Think of shoes, and it is the vast, wonderfully eclectic Shoe Galleries that come to mind, not a particular style. Such is the effect Selfridges’ shoe department has had on the collective sartorial consciousness since it opened in September 2010. The brand-new second-floor space, which is larger than the Tate Modern’s Turbine Hall and indeed any other shoe department in the world, has left an indelible mark on shopping history, transforming the way we buy shoes.
The newly revitalised department ticks all the requisite boxes for elegance. Where other shop floors are criss-crossed with shelves and display units, this 35,000-square-foot space is split into six salons and 11 ‘apartments’, which convey the design DNA of the brands that occupy them. For example, the Repetto boutique includes a ballet studio, while the Gucci boutique has the look of a jewellery box, with its striking, rose-gold ceiling. The permutations are endless; each offers a different style and type of shoe, from platform to stiletto, kitten heel to over-the-knee boot.
‘Imagine you are in a gallery,’ suggests Sebastian Manes, Selfridges’ director of accessories. ‘From the entrance you see a succession of doorways, and at the end a huge window flooding the space with daylight. Your journey begins with shoes from the best of the high street. Slowly you begin to travel through different galleries until you reach the end – the couture designer gallery, flanked by Chanel and Louboutin.’ The perfect canvas for the new collections, the Shoe Galleries offers styles to suit any outfit or situation from a completely new angle. As if that wasn’t reason enough to visit, there is also Aubaine a chic French eatery hidden inside.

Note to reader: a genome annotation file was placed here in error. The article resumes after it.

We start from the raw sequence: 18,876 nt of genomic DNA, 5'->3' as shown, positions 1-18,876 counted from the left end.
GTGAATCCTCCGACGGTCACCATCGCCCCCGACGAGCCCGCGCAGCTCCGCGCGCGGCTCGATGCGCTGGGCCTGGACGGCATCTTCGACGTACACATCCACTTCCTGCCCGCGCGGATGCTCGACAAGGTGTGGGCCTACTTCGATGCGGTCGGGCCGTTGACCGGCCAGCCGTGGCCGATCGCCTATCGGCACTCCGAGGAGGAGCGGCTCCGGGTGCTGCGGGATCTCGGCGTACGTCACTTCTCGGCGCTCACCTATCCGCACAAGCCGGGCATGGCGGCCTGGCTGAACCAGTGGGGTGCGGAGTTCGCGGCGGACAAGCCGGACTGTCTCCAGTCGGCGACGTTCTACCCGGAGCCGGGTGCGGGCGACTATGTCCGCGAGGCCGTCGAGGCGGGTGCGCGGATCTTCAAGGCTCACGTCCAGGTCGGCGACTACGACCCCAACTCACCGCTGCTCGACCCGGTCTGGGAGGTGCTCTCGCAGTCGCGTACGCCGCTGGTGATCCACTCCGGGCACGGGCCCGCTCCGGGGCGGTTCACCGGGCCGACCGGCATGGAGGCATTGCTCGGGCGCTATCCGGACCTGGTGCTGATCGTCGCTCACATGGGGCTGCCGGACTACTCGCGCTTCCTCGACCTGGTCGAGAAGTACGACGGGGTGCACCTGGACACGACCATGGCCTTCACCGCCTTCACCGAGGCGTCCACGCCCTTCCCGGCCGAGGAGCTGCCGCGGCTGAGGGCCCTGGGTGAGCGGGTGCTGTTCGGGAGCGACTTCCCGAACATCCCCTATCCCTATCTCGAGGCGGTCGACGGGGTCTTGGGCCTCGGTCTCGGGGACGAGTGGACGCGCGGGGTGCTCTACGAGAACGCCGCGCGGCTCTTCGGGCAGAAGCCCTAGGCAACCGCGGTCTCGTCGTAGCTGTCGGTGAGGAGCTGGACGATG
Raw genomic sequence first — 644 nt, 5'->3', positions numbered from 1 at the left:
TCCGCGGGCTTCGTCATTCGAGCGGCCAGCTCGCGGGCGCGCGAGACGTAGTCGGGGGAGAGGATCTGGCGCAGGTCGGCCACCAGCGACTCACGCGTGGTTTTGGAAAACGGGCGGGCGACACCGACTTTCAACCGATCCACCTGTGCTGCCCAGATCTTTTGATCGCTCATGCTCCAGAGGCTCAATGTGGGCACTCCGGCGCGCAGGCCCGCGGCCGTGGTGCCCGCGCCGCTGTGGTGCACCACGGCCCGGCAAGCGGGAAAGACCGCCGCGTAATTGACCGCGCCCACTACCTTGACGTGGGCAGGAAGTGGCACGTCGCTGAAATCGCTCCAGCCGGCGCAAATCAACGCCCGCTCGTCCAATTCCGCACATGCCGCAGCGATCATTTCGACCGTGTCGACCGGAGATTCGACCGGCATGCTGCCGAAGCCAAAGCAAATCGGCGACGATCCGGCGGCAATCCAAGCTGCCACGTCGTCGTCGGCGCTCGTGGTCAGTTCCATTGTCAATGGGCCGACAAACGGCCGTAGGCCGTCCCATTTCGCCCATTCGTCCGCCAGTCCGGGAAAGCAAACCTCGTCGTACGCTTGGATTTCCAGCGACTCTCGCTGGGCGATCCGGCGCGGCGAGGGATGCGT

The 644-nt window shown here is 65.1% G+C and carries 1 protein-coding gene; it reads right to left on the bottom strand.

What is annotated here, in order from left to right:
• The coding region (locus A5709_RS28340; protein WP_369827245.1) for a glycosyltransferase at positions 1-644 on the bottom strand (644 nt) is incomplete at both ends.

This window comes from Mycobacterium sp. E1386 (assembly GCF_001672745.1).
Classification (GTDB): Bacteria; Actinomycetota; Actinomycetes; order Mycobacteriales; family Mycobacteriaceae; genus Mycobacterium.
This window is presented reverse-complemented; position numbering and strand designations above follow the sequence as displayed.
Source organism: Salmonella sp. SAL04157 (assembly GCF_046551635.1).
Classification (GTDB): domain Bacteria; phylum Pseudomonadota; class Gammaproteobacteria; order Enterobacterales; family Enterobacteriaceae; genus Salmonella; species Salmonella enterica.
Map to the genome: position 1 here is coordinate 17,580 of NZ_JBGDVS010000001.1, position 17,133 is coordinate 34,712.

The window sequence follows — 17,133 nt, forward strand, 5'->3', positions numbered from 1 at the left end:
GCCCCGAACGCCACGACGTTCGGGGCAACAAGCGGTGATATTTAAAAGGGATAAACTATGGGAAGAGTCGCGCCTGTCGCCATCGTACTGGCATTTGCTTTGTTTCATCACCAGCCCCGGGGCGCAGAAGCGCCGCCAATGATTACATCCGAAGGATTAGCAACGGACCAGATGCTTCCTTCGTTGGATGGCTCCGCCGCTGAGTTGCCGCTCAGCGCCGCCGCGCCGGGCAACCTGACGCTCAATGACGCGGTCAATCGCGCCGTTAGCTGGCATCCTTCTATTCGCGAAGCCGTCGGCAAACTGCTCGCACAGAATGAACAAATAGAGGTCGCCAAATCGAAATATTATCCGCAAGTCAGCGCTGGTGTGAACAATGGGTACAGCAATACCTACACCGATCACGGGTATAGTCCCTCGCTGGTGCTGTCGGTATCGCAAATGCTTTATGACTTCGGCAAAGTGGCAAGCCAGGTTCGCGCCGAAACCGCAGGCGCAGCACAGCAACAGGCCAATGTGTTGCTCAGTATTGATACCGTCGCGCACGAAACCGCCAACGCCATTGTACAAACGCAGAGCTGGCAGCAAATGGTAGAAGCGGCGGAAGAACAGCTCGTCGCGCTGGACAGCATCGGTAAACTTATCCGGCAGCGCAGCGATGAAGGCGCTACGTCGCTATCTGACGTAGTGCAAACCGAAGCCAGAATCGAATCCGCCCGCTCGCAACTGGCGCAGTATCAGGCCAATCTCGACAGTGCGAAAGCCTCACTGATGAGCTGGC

Of course, not many shoe departments have the visual energy Selfridges brings. Canadian architect Jamie Fobert, whose projects include the Garage Center for Contemporary Culture in Moscow and a design concept for Givenchy, has fashioned the traditional shop floor into something altogether different. In place of display shelves are plinths of Spanish alabaster, resembling Eduardo Chillida sculptures. Each plinth holds a single pair of shoes. While marble and carpet walkways weave through the rest of the store, here, the floor is oak parquet and velvet cinema seats are scattered around. The effect is two-fold: first, the allure of the new; second, the displays demand to be rifled through.
Once again, Selfridges has found a glamorous way of enlivening cavernous spaces. As the new season approaches, let shoes be your talking point and the Shoe Galleries your guide.